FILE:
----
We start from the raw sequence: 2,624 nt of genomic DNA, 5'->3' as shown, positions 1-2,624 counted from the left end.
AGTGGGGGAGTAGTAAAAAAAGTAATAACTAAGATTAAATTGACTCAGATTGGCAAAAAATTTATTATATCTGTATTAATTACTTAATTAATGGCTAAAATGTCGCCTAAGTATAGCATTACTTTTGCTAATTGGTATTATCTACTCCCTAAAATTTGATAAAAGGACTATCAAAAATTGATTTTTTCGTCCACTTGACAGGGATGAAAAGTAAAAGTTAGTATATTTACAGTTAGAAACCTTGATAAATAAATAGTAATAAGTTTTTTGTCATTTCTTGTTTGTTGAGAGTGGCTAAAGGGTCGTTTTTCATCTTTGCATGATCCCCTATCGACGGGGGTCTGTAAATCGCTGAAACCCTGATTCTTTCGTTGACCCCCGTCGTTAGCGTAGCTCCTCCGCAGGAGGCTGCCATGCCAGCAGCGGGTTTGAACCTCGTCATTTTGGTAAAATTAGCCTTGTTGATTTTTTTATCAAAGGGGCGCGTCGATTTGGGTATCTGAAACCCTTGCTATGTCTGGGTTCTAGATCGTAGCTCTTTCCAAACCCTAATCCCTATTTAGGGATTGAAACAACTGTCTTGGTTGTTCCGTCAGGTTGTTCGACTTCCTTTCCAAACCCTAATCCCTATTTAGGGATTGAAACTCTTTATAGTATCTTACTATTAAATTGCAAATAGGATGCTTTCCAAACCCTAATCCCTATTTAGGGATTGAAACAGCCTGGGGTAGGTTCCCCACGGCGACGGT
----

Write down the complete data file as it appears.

We start from the raw sequence: 2,624 nt of genomic DNA, 5'->3' as shown, positions 1-2,624 counted from the left end.
AGTGGGGGAGTAGTAAAAAAAGTAATAACTAAGATTAAATTGACTCAGATTGGCAAAAAATTTATTATATCTGTATTAATTACTTAATTAATGGCTAAAATGTCGCCTAAGTATAGCATTACTTTTGCTAATTGGTATTATCTACTCCCTAAAATTTGATAAAAGGACTATCAAAAATTGATTTTTTCGTCCACTTGACAGGGATGAAAAGTAAAAGTTAGTATATTTACAGTTAGAAACCTTGATAAATAAATAGTAATAAGTTTTTTGTCATTTCTTGTTTGTTGAGAGTGGCTAAAGGGTCGTTTTTCATCTTTGCATGATCCCCTATCGACGGGGGTCTGTAAATCGCTGAAACCCTGATTCTTTCGTTGACCCCCGTCGTTAGCGTAGCTCCTCCGCAGGAGGCTGCCATGCCAGCAGCGGGTTTGAACCTCGTCATTTTGGTAAAATTAGCCTTGTTGATTTTTTTATCAAAGGGGCGCGTCGATTTGGGTATCTGAAACCCTTGCTATGTCTGGGTTCTAGATCGTAGCTCTTTCCAAACCCTAATCCCTATTTAGGGATTGAAACAACTGTCTTGGTTGTTCCGTCAGGTTGTTCGACTTCCTTTCCAAACCCTAATCCCTATTTAGGGATTGAAACTCTTTATAGTATCTTACTATTAAATTGCAAATAGGATGCTTTCCAAACCCTAATCCCTATTTAGGGATTGAAACAGCCTGGGGTAGGTTCCCCACGGCGACGGT